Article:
Can women have it all?
In Katherine A. Sherbrooke’s moving Leaving Coy’s Hill, a strong fictional depiction of real-life heroine, abolitionist and suffragist Lucy Stone, the answer is one we’ve been asking for centuries. For as long as women have been daring to dream of a world beyond their own hearth, that is.
Like Alexander Hamilton, Stone is a prominent American figure who hasn’t been entirely awarded her time in the sun. A prominent speaker at a time when the mere idea of women talking to men in public could be scandalous, Stone took on such lighthearted topics as the abolishment of slavery and voting rights before contemptuous, angry crowds. She swears young that she will never marry, having seen how quickly women become the property of their husbands … and lose all property and autonomy themselves. Yet we know that Leaving Coy’s Hill is, at its heart, a love letter from a mother to her daughter.
Bold, sensitive, intelligent, committed—Lucy Stone was a force dedicated to the building of a better country, a better world. We know the names of Susan B. Anthony and Elizabeth Cady Stanton (if we stayed awake in high school history classes, anyway), but Stone herself? She’s faded into the mists of time.
Lucy Stone was completely unfamiliar to me. Going into the book without any preconceived notions was probably a good thing. It didn’t take long for me to feel like Lucy was a close friend and I, the reader, her confidante. I felt those tugs of sisterhood and solidarity, to be sure.
What amazed me most in Sherbrooke’s powerful story is how so many themes prominent in pre-Civil War America continue to be present today. I certainly related to Lucy: her struggles, fears, perceived failures. As a wife. A mother. A worker. As someone who must find a way to weave all three roles together … sometimes to her own detriment.
I wished I could explain to [my mother] how different I intended my life to be. I didn’t know how to tell her that the awful circumstances she endured had provided much of the inspiration to sculpt my life from different clay. It felt like a cruel compliment. I hoped she had found more happiness than had been obvious to me.Leaving Coy’s Hill, p. 196 (review copy)
I thought about how each generation of women gains a few inches here, a foot there—enough that, eventually, we’ve walked miles and crossed mountains. I thought about suffragettes marching with hecklers lining the streets. I thought about women forced from their professions when they showed obvious signs of pregnancy. I thought about efforts to offer paid family leave and protections against workplace discrimination. I thought about the joy of witnessing our first female vice president take office. I thought about #MeToo.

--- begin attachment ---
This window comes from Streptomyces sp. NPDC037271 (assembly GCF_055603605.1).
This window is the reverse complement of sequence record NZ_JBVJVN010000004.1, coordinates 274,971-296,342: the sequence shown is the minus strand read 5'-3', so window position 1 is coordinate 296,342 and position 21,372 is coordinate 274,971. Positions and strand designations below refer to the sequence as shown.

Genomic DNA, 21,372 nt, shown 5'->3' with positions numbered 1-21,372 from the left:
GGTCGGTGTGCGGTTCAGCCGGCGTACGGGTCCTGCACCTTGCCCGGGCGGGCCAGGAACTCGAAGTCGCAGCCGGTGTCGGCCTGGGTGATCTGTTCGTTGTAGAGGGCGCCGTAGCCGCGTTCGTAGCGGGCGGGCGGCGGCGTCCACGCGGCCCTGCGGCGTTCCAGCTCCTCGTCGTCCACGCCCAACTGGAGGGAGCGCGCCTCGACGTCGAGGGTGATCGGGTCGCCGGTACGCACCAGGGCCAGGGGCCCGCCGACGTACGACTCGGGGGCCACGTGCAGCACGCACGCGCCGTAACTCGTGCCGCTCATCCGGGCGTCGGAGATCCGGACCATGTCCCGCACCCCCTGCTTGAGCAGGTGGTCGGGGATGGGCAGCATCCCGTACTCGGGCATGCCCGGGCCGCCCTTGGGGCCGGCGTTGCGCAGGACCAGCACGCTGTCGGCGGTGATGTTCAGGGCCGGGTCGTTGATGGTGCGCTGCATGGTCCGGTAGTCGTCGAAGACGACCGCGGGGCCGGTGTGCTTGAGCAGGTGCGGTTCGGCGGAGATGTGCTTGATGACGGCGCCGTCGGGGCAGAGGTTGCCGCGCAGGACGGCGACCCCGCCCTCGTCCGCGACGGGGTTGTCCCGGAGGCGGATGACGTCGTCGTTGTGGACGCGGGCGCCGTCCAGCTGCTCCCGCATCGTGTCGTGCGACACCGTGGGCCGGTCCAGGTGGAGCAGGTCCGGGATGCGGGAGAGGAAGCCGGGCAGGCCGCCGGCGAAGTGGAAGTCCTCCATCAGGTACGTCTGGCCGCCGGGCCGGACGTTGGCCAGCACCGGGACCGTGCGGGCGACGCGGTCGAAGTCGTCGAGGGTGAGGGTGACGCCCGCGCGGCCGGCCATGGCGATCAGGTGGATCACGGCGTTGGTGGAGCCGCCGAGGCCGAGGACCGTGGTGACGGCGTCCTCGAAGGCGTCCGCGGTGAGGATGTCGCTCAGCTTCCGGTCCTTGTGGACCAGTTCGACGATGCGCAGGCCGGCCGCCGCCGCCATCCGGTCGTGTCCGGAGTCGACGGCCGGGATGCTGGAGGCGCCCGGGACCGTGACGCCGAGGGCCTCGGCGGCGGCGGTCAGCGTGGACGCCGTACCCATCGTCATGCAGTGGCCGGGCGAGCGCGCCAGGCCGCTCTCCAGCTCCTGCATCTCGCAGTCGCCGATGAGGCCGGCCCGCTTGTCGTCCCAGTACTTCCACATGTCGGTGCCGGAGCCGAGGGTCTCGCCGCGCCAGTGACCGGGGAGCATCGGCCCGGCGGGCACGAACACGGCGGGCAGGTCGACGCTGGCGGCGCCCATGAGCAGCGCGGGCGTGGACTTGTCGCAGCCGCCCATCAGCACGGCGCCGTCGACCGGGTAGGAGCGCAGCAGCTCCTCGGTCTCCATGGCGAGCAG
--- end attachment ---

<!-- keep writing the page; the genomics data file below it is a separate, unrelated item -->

I thought of my grandmother, a homemaker, who always had something delicious and comforting simmering on the stove when I bounced in after school. I thought about my mother pursuing one of the narrow career paths—secretary, nurse or teacher—open to her as a young woman, and how she has carved out both a successful career and family life just the same.
I thought of my own history, the new opportunities available to me … the trailblazers and world-shaker-uppers I’ve known, including all the strong women I work with now in health care. And, of course, I thought of my own daughter, hazel eyes flashing, asking me question after question about the planets and declaring she will see them all herself one day. Maybe Comm. Hadley Johnson will call her ol’ mom super, super long-distance from Mars someday. I can only hope.
Lucy Stone is our foremother. If I may paraphrase “Hamilton,” her legacy has meant planting seeds in a garden that she never got to see. But her spirit, determination and bravery begin to get their due in Sherbrooke’s capable hands. Best of all? Sherbrooke paints her as a real, live woman … human.
[My husband] was due home any day now. I reflexively looked around the house. Every surface was covered in dust. I had no fresh food on hand save what little I could pull from the garden and had yet to pick up a new block of ice … Eggs needed to be gathered and cream and bread made. [My daughter] and I could live on oatmeal, syrup, and apples for a few days, but even Harry would expect better than that. The thought brought a new wave of anger. I had spent a lifetime ensuring I would never be judged by such things. And yet, in my rage, I wanted to prove I was capable of doing it all.Leaving Coy’s Hill, p. 232 (review copy)
This quiet, enveloping novel gains more power by not letting readers feel its tremors immediately. Leaving Coy’s Hill is unassuming, thoughtful, steady, retrospective. I loved the strong female friendships portrayed (and betrayed, if you will). I love the complicated push/pull of “balance” and its ever-elusive nature, even in the 19th century. I loved that I could relate to a story set in a very different time in a way that was simultaneously comforting and inspiring. I loved that it inspired googling … and plenty of soul-searching.
We have Sherbrooke—and Lucy!— to thank for that.
The seeds bloom, indeed.